Andover School Race:
Deso Opposes Overrides
Dr. Charles Ormsby

Tom Deso decided to run for School Committee because he says the budget increase of $700,000, proposed by Superintendent Claudia Bach to bring Andover up to the state-mandated 990 hours for “Time and Learning”, was not necessary.   

Deso noted that the state does not keep records of each district’s compliance with this requirement and that the state made an issue of this for Andover only because of a complaint. Deso believes that Andover’s “Time and Learning” estimate of approximately 860 hours is due to overly conservative accounting by the school administration.  

“We are not counting things that are counted by other districts,” claimed Deso. “Probably no school in the state meets the 990 hour requirement when counting only academic subjects. Even the state said we’re using a very conservative method to calculate ‘Time and Learning’.”  

Deso also sees a need to  “increase communications and the credibility of the School Committee.” In this context he cited the recent controversy surrounding renewal of Superintendent Bach’s contract as an “indication of the method of operation (of the School Committee) that needs to be changed.” Deso said he “didn’t oppose the action taken on Superintendent Bach’s contract, up to the point of not making it public.”  

Another priority for Deso is to improve the way the School Department and Town work together on budget issues. Deso believes that the School Department should develop its initial budget within estimated available revenues. While he wants the process improved, Deso believes that “the current year split of town funds is reasonable.” In addition, Deso indicated that he would not support a Proposition 2 override to increase school funding.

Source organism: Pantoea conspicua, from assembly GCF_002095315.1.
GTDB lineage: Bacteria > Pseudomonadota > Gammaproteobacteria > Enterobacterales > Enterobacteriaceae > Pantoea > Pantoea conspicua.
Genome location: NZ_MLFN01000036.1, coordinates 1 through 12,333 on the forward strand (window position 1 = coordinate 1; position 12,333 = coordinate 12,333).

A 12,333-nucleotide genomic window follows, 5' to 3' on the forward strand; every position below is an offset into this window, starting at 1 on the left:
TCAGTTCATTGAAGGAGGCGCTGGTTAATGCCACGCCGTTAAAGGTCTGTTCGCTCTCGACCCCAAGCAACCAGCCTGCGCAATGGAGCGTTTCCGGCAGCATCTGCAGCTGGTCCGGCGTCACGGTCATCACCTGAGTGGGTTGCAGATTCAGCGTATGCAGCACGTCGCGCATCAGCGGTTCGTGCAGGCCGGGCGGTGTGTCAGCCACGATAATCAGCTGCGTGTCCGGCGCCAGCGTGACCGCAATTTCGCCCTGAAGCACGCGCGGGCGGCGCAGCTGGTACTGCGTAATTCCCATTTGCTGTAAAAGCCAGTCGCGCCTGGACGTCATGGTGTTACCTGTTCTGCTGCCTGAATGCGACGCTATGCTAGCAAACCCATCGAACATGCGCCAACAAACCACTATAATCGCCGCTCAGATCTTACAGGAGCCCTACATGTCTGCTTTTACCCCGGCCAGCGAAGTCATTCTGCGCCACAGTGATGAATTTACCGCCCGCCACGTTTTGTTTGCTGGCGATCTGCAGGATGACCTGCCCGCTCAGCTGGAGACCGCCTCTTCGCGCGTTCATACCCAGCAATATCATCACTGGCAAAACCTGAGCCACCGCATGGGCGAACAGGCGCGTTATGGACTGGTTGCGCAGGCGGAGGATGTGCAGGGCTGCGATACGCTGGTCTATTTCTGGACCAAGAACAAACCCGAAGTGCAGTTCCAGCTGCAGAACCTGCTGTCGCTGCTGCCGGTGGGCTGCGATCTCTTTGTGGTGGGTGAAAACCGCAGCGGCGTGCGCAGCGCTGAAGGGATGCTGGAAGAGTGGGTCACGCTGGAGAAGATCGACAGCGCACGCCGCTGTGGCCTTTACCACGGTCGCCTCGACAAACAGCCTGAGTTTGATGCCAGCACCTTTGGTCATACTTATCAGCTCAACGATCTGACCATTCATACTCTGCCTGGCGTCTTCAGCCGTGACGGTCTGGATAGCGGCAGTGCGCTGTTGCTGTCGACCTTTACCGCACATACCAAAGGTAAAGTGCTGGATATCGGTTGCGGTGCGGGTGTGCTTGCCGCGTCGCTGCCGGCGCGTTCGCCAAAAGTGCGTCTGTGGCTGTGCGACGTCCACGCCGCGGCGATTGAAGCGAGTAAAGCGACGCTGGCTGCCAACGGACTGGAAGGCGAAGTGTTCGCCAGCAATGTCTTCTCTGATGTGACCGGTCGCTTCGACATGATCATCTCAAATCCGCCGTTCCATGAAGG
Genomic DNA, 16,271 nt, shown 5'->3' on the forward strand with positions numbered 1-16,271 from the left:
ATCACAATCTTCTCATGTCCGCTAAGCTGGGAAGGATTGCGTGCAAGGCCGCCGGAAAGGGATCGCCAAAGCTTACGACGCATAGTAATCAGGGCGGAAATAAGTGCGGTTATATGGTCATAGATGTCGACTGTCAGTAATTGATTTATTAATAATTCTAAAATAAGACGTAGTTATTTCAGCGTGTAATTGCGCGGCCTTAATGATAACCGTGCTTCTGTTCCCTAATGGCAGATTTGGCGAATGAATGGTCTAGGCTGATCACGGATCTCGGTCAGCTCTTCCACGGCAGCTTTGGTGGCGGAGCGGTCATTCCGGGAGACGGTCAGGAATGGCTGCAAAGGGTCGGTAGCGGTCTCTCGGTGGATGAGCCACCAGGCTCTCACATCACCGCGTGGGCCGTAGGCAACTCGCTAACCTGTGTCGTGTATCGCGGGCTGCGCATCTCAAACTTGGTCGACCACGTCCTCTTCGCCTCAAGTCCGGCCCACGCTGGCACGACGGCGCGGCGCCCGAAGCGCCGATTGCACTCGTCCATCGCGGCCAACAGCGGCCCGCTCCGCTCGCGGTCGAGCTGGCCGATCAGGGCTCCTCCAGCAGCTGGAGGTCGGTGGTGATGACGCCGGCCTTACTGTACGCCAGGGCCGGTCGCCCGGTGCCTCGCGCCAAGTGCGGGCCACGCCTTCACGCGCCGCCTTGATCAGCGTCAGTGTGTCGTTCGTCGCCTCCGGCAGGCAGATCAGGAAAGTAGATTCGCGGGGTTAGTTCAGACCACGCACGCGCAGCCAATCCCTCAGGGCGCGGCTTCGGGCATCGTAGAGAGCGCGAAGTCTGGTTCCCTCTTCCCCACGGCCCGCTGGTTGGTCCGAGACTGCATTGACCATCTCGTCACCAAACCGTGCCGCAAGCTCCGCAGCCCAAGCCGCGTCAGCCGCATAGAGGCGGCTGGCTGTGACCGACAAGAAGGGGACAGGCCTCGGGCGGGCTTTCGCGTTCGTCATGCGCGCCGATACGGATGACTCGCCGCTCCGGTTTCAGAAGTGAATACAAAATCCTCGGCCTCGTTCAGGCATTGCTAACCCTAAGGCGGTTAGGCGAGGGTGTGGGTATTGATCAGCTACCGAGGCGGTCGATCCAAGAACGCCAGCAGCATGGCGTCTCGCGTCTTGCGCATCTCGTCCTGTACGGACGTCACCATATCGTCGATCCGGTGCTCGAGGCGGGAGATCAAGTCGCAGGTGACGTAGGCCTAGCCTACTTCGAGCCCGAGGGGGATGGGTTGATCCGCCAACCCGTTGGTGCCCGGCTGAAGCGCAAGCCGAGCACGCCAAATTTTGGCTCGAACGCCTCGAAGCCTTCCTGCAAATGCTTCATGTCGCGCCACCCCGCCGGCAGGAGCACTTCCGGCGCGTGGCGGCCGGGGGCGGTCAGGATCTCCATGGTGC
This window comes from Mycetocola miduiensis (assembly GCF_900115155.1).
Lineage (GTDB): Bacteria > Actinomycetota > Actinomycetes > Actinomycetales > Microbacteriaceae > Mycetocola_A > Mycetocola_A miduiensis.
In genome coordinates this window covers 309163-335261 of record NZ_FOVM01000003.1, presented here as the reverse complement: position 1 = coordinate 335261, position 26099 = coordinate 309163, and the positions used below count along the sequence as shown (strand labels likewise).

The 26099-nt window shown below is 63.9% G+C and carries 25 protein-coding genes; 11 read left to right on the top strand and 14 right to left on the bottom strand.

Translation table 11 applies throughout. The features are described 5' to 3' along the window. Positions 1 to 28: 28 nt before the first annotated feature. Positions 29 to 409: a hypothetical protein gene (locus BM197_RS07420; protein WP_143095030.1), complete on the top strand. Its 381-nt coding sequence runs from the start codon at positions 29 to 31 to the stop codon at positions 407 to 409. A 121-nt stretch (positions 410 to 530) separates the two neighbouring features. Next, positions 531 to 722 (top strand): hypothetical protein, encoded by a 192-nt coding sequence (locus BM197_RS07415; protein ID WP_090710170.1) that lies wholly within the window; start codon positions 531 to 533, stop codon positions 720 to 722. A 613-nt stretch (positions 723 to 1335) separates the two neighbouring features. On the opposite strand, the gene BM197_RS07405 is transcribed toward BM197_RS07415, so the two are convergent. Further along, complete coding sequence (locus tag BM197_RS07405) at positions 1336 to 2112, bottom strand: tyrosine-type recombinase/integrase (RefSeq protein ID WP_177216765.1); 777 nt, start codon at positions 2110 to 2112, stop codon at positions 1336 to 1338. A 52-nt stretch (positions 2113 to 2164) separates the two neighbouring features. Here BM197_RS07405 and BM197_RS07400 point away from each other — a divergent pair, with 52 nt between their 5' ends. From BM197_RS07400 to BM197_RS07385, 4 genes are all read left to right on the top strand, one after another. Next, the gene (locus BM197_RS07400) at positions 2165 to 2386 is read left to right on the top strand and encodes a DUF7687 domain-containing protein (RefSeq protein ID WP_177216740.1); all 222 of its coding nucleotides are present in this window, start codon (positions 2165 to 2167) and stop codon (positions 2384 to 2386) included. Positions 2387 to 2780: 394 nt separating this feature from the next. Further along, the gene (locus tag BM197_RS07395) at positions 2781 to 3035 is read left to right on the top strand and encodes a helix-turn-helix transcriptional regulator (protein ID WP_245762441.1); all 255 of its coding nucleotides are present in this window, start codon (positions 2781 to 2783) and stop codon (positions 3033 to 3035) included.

Deso believes that development and recommendation of academic programs are the responsibility of the administration. The School Committee’s responsibility is to approve these within budget constraints. Regarding student and parent requests for an advanced math program for the Middle School, he said the administration is responding by offering an on-line course for higher achievement students, and that anything beyond this “is a budget issue.”  

On rising Special Education costs, Deso is unhappy about state mandated requirements that are un-funded or under-funded. Deso said that he supports Special Education, but he would also support a study of Special Education expenses. “In order to deal with a program with a large budget impact on the District, we need to understand the cause of the problem so we can deal with it.”  

With regard to MCAS, Deso wrote that MCAS “should not be a requirement for graduation. Students are graduated by school districts, not by the state.”   On school choice (e.g., Charter schools or vouchers), Deso commented, “While I don’t believe this would have a particular impact in Andover, as we have an excellent public school system, I do philosophically favor choice as a method of promoting excellence.”  

Deso, 56, is a graduate of the University of Virginia (’69) and owns his own business in New Hampshire that sells furniture to schools. He is currently on Andover’s School Building Committee that has been overseeing the construction of the High Plain and Wood Hill Elementary Schools.

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